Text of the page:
Protecting your business with a solid employment contract
The tasks of running a business and maintaining employees are not as simple as they used to be. Today, business owners need to be cognizant of the rights and obligations when it comes to termination, specifically, notice or severance requirements, constructive dismissal issues, and the right to temporary layoff. With a solid employment contract in place, all these issues can be addressed at the outset of an employment relationship.
Here are some basic items related to termination that ought to be addressed in an employment agreement:
When it comes to termination, the termination clause should clearly state the minimum notice or pay in lieu that is consistent with the Employment Standards Act. If the intention is to grant the minimum notice or pay in lieu, the language must be explicit, or you run the risk of a judge finding no restriction to the notice period of pay in lieu: McLennan v. Apollo Forest Products Ltd. (1993), 49 C.C.E.L. 172 (BCSC).
In the case of an employee resigning due to a claim of constructive dismissal, this can be addressed through a clause that minimizes the notice or pay in lieu entitlement in such circumstances. Without this protection, you could be on the hook for wages outstanding from the time an employee declares constructive dismissal onwards, and not just the minimum notice allowable in the contract: Van't Slot v. OncoGenex Technologies Inc., 2010 BCPC 249.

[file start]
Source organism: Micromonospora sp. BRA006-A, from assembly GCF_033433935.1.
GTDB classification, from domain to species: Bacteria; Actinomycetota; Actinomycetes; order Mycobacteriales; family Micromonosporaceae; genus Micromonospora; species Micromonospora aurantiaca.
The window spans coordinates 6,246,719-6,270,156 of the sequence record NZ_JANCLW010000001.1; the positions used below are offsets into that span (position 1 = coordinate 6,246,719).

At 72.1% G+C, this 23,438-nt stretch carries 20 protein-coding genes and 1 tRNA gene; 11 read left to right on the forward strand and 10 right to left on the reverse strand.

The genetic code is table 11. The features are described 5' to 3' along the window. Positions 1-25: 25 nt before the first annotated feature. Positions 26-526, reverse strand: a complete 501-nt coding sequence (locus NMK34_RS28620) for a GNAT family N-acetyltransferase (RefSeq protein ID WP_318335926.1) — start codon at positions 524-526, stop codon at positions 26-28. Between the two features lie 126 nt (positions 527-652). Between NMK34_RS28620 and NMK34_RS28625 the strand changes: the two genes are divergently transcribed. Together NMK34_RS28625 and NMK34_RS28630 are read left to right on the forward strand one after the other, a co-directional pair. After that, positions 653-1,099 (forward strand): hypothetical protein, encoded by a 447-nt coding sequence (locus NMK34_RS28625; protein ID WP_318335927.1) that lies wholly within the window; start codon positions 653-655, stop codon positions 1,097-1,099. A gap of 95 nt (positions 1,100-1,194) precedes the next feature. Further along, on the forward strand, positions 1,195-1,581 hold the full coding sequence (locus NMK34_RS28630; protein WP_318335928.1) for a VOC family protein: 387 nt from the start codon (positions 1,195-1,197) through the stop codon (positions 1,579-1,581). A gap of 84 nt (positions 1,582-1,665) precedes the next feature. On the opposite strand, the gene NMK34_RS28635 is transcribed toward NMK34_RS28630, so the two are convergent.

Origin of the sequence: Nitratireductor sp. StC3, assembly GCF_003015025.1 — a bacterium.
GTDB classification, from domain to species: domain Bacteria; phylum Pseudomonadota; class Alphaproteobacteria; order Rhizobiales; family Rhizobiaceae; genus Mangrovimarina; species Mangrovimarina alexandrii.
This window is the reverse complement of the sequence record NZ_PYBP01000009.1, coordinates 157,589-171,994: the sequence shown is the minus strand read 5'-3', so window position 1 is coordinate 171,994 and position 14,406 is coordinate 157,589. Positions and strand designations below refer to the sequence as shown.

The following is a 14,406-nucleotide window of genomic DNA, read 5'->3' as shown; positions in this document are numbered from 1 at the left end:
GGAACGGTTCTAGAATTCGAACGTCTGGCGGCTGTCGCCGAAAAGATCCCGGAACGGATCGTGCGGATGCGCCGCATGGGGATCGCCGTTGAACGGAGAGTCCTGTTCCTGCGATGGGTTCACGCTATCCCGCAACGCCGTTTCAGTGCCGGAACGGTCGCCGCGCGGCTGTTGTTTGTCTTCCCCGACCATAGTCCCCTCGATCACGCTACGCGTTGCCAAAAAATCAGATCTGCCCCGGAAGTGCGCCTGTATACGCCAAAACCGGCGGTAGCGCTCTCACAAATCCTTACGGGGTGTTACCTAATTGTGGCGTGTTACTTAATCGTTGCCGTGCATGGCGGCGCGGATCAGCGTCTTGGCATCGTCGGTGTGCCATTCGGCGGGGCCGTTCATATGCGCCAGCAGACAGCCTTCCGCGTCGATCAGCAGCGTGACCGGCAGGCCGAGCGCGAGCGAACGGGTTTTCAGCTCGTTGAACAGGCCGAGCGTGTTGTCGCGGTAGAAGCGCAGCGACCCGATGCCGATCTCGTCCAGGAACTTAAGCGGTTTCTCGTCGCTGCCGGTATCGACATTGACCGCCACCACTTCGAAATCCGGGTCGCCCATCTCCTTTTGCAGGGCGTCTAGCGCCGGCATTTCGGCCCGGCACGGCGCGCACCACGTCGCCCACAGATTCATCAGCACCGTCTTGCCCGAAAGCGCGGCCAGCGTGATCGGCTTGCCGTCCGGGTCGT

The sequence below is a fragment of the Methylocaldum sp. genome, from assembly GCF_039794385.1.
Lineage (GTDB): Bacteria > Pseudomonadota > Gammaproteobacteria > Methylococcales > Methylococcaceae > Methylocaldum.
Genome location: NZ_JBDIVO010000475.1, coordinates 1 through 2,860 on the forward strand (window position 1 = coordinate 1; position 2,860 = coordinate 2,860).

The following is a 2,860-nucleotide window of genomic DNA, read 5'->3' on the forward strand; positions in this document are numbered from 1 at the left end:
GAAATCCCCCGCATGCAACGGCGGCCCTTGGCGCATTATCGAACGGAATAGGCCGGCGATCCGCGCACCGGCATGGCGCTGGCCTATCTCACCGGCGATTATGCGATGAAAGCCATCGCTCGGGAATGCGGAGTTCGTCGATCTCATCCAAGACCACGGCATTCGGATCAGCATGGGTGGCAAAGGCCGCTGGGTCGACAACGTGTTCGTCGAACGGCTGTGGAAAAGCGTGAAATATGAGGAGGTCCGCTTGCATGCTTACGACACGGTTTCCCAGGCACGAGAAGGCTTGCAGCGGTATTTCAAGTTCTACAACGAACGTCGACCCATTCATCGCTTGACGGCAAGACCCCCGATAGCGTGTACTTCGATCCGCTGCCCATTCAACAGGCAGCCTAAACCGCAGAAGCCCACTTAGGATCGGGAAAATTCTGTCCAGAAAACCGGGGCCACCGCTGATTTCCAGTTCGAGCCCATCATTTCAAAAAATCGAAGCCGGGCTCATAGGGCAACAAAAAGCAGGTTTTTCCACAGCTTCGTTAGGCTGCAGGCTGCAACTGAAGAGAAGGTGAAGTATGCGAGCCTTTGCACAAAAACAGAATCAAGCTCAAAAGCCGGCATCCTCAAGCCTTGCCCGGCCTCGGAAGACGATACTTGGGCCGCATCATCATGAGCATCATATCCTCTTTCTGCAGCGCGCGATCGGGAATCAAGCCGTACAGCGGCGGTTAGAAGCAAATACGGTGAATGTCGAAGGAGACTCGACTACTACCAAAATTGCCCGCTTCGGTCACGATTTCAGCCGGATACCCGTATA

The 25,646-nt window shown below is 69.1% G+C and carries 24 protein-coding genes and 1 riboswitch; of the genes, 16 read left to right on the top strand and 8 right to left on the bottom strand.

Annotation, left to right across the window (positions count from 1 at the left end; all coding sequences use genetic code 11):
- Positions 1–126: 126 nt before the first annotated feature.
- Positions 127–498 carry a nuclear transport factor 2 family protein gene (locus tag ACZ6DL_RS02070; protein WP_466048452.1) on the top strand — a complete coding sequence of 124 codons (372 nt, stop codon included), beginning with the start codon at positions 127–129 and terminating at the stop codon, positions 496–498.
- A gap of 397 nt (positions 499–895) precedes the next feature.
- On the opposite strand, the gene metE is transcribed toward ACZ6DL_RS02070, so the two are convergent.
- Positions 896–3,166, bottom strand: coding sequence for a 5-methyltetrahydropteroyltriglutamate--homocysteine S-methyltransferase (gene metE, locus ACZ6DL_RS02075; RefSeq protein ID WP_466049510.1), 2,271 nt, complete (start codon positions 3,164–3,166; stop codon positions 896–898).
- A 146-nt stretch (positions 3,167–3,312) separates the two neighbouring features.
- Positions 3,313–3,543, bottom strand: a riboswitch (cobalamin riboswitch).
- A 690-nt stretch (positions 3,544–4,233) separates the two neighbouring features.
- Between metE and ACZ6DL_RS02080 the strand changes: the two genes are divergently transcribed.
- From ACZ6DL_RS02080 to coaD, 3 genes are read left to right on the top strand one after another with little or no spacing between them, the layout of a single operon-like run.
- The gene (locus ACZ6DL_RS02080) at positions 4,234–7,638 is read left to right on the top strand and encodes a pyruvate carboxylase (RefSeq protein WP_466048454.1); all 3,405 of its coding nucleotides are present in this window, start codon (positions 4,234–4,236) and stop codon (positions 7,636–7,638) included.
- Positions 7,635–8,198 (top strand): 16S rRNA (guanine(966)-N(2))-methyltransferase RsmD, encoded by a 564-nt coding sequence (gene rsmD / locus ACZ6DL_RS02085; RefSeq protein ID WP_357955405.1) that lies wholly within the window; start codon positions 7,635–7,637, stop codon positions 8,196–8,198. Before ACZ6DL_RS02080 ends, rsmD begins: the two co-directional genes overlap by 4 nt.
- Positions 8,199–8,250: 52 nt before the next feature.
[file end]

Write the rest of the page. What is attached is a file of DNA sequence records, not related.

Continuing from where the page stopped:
Following the COVID-19 pandemic, many businesses resorted to temporary layoffs of employees. However, employers do not have an automatic right to temporarily lay off their employees, and they run the risk of facing constructive dismissal claims if the employment agreement does not explicitly grant the employer this right: Besse v. Machner, 2009 BCSC 1316.